Games: Bridge

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Indy Lifestyle Online
This deal came up in the 1996 Philadelphia Spring Nationals and presented declarers with an interesting problem. After South had opened the bidding, there was no way to stop short of game, and about half the field chose Four Hearts by North, the rest Three No-trumps by South.

After a club lead, there were no problems for North in Four Hearts, but when 4Q was led he usually went down. There was a route to success, albeit unlikely. Suppose the spade lead is won in dummy and a low club led at trick two. With both top club honours with West, a losing diamond goes away on a third round of clubs, for, if East ruffs, it is with his trump trick.

Now consider South's problems in Three No-trumps against the lead of 22. It was an "attitude" lead so this was very likely to be from a five- card suit. The play goes 27, 29 and declarer wins. But when the hearts cannot be established without losing the lead and #Q fails to drop in two, this leads to only eight tricks.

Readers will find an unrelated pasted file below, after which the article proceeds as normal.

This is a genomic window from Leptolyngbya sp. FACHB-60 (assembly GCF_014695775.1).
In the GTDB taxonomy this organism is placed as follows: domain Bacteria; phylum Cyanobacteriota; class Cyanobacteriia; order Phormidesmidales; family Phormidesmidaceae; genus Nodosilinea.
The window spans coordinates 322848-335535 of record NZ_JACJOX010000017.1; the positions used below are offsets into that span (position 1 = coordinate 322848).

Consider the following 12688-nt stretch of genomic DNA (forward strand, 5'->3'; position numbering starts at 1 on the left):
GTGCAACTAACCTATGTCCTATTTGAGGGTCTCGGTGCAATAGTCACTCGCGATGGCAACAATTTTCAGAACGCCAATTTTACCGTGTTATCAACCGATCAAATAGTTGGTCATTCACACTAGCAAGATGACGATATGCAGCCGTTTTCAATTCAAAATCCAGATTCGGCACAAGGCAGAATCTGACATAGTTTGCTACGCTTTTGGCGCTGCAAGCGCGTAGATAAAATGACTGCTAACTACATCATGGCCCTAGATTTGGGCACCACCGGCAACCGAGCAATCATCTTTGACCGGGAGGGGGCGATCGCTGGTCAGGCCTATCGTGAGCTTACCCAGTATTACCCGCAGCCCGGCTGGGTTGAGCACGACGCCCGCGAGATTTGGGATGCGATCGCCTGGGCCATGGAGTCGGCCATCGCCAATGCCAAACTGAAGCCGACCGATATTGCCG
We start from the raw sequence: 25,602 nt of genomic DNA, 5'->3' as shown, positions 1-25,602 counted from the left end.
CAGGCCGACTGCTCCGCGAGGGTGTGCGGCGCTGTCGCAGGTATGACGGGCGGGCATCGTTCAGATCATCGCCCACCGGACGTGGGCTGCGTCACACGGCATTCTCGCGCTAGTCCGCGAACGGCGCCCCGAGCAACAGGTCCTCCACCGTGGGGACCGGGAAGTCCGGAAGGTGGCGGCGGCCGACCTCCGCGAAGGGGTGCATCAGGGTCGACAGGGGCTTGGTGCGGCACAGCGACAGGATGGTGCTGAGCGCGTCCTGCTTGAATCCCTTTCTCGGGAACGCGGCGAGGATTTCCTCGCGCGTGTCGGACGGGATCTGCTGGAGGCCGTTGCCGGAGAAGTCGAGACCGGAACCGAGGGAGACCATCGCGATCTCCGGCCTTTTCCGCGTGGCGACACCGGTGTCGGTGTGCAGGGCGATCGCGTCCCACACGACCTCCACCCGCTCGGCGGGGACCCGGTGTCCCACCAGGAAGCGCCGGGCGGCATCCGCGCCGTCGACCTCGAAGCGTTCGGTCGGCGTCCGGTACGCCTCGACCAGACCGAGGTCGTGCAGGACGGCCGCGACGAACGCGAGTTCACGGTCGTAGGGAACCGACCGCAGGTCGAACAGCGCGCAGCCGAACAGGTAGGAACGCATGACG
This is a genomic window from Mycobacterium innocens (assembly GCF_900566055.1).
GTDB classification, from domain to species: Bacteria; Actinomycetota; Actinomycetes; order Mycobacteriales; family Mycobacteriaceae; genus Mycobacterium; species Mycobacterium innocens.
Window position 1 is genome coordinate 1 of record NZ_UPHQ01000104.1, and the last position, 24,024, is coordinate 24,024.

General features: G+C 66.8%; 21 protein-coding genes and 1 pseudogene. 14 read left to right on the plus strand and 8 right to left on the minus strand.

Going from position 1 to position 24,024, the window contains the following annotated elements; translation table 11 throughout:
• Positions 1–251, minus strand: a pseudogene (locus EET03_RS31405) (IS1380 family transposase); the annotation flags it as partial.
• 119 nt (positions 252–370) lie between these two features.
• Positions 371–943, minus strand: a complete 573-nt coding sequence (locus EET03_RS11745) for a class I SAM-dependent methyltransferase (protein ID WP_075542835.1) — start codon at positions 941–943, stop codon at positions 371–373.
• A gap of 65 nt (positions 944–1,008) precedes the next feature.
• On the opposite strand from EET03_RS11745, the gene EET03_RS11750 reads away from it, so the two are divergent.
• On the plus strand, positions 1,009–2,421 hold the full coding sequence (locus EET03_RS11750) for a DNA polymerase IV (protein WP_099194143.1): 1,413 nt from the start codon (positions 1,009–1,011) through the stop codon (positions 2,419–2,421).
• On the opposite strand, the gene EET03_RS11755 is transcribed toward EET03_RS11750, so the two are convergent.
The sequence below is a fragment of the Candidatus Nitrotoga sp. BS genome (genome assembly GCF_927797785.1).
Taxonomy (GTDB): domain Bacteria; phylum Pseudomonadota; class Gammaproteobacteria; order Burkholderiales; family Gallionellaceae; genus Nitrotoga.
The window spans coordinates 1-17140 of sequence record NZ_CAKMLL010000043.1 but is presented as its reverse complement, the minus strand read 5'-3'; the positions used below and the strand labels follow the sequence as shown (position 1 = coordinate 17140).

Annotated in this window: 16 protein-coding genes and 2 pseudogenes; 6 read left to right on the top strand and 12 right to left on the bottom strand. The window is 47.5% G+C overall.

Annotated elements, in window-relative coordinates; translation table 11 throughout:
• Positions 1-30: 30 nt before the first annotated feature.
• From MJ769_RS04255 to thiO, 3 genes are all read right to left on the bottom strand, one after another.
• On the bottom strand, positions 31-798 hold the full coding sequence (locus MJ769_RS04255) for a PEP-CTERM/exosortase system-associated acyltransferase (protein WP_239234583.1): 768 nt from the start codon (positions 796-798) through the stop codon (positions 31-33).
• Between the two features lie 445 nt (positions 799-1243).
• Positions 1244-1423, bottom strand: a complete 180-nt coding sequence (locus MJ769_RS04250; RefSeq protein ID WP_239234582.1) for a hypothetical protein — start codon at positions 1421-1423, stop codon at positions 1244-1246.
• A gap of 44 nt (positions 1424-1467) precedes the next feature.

You could try 2Q from dummy on the first trick, but, although this wins, there are four club tricks for the defenders when East gets in. Nevertheless, there is a solution but not an obvious one. What about letting East's 29 win the first trick? Suddenly the defence are powerless: if they clear the clubs, you can safely lose a heart to East and, if they switch to something else, you still have a guard in clubs. True, again, you may never come to a club trick but five hearts, two spades and two diamonds will be enough.

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